Okay, so when I log in as root in my terminal using sudo, sudo -i, or su I get:
[dash@localhost IN => ~]$ su
[root@localhost IN => /home/dash]$ (notice the $ instead of #, this could be a mistake I made when editing .bashrc & .bashprofile) (even though the last part of my .bashrc is \$)

Now, when I edit .bashrc & .bash_profile (as root)I see the changes only as long as I am root. When I close terminal and re-open it, the changes are gone. If I log in as root, however, the changes re-appear. Is it possible that there are 2 .bashrcs and 2 .bash_profiles? If so, does that mean that I changed the ones for the root user only?

On a different computer, I changed the .bashrc and .bash_profile as normal user (not root). The changes appeared only while I was NOT root. I heard that one of these two files is for normal terminal, and the other is for shells. If so, why did the changes appear only while I wasn't root, even though I put the same code in both files, rather than resorting to if ~/etc/.bashrc... ? (assuming that root is a shell)

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    Those files are store in the home folder which is unique for each user. ~/.bashrc when logged in as root is not the same file as ~/.bashrc when logged in as another user. ~ = the user’s home folder. – Appleoddity Nov 9 '18 at 5:27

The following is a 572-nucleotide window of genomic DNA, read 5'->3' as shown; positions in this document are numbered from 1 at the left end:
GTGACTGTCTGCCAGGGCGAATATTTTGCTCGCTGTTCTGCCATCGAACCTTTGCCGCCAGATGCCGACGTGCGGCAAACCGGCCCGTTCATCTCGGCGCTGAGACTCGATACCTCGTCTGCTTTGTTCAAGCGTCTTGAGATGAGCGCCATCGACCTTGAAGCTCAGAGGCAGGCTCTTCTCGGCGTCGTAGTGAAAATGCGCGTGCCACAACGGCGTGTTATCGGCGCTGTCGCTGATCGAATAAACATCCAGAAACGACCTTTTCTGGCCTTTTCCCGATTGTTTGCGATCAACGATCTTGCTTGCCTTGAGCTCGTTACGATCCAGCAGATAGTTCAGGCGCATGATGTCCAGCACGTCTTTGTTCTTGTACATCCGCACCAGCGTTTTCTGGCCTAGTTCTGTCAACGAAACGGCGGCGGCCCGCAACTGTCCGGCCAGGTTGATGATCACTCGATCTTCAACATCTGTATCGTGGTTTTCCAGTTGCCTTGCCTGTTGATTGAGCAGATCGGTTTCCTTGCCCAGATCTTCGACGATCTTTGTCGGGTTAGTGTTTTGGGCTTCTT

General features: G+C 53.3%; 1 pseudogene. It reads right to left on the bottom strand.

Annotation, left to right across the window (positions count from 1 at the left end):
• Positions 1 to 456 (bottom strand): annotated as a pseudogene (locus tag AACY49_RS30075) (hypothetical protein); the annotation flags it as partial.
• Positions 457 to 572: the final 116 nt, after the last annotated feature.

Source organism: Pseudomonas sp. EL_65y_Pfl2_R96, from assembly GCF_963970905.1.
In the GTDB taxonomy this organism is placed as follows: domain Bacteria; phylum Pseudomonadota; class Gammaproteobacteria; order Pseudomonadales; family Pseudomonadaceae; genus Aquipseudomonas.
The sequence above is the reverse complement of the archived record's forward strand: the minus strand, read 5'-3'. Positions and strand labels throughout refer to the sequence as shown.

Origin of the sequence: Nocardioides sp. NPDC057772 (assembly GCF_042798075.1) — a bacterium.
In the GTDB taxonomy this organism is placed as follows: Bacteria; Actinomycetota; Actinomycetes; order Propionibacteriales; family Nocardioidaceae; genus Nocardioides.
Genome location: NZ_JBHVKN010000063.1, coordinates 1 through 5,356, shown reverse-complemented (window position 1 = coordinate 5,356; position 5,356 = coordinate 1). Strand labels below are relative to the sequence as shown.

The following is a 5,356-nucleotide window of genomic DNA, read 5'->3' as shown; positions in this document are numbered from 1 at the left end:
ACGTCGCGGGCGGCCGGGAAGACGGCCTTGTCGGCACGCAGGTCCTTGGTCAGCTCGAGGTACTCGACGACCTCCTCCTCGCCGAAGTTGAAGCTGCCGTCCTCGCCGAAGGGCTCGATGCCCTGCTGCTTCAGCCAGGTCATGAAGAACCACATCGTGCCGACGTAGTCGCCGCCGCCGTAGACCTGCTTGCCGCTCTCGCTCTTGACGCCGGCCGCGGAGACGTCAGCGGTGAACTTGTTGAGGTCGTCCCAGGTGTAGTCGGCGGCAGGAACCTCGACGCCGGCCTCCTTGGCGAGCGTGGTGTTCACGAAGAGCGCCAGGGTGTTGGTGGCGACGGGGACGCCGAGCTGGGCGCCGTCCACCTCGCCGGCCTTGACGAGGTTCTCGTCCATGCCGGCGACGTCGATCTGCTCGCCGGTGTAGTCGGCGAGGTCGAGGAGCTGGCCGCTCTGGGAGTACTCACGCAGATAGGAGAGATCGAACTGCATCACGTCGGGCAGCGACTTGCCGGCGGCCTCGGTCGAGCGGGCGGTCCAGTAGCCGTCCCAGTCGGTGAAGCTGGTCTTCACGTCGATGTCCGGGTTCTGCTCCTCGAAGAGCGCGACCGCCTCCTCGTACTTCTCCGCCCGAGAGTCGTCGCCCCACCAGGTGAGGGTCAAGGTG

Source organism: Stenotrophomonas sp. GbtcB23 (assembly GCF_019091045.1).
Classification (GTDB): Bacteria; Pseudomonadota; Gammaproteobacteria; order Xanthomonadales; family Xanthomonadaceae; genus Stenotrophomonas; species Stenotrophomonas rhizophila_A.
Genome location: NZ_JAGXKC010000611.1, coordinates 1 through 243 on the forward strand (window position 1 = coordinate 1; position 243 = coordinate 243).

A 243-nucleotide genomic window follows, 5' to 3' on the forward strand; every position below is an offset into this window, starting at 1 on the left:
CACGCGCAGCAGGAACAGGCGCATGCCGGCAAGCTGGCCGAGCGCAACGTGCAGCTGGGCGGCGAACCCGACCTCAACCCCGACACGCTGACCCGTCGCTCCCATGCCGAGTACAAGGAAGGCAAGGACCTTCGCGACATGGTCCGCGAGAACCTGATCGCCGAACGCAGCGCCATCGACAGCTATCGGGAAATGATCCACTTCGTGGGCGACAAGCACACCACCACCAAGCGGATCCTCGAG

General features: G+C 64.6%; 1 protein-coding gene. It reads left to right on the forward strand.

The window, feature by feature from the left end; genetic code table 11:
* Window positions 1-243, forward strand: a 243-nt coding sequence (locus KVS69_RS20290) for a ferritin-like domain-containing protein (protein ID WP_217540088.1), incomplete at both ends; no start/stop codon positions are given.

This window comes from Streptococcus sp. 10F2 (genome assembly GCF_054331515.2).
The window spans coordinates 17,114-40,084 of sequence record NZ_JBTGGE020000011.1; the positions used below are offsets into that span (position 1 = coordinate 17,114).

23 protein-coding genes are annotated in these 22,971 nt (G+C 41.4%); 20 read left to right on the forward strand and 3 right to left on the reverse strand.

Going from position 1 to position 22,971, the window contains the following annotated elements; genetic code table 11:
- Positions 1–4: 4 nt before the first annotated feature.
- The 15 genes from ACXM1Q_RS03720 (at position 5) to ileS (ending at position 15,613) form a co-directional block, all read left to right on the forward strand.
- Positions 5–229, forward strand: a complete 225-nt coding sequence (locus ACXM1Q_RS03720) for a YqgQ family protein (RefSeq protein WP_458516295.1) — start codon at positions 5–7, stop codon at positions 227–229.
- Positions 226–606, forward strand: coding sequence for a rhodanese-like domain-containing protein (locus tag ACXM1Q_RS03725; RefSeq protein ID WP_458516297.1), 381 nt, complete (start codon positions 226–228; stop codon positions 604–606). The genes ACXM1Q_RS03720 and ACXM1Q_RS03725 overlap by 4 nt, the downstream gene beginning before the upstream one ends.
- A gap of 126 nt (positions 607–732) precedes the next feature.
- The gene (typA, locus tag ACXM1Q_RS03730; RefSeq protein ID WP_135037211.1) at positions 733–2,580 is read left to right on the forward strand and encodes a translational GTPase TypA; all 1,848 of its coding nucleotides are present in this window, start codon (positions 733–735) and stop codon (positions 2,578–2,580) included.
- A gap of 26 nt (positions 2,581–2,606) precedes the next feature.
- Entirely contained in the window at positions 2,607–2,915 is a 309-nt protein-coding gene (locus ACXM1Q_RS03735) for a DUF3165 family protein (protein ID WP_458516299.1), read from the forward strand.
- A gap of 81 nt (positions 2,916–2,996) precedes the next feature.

First thing to note that there are separate .bashrc file for each user including root.

In your first case when you used command su then you become root user whose current directory is /home/dash. If you do echo $HOME then you will find that it is /root and if you edit .bashrc file then you are editing this file in /root directory means that you are editing .bashrc file for root user. So these changes will appear only when you login as root not as normal user.

In second case when you edited file as normal user then the changes will appear to normal user only as you changed the files for that user.

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  • Is there a way to have root-like privileges without being root in terminal? That is, remaining logged in as your user, but still having elevated privileges? – Dash Conroy Nov 9 '18 at 5:38
  • Also, shouldn't the changes made to the files remain even if you are root in terminal, as long as you haven't logged out of the computer? Because I heard that one file is for when you are the same user in terminal as in the computer, and the other is for when you are in SSH, or logged in as other users. – Dash Conroy Nov 9 '18 at 5:45
  • @DashConroy you can use sudo to execute commands with root privilege while remaining logged as user – Prvt_Yadav Nov 9 '18 at 6:26
  • Okay, that's good, but that means I have to retype my password with every command. Is there a way to get around this? – Dash Conroy Nov 10 '18 at 6:45
  • @DashConroy edit sudoers file using visudo command to make sudo passwordless but it is not recommended. Second solution is to increase the time limit of sudo. Google it and you will find. – Prvt_Yadav Nov 10 '18 at 7:26

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